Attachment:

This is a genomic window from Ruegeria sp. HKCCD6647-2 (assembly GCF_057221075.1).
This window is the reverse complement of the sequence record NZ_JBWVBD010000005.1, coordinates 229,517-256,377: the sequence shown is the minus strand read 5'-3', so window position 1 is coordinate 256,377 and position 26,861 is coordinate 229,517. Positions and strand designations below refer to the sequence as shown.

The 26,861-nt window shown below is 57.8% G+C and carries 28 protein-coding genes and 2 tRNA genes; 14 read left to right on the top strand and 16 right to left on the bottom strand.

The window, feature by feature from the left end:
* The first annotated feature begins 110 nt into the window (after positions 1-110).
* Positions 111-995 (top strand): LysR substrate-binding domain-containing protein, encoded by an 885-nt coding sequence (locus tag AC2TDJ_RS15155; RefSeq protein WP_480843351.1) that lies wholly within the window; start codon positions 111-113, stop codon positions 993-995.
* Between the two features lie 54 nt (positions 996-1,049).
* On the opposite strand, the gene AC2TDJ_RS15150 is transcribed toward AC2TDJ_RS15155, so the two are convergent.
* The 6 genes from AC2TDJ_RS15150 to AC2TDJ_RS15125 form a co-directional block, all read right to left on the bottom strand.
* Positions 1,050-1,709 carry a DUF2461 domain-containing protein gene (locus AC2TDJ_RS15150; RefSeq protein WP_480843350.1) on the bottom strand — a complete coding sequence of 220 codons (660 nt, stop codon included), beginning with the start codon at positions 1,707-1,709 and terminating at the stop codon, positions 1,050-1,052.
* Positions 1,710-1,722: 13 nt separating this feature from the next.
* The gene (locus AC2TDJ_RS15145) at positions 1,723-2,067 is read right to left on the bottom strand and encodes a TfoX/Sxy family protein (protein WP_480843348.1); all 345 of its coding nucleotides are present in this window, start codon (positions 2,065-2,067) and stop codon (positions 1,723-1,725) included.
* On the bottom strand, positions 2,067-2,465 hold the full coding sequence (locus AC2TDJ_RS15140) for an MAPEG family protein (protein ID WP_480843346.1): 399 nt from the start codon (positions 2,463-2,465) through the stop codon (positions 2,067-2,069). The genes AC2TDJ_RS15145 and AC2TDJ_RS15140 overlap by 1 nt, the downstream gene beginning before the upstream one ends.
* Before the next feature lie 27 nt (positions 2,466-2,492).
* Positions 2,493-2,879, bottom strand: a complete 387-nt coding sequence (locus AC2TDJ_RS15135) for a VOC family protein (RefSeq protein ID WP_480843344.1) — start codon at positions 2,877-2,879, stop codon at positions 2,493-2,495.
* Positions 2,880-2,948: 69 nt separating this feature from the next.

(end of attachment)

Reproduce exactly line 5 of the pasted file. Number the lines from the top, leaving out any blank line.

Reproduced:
* The first annotated feature begins 110 nt into the window (after positions 1-110).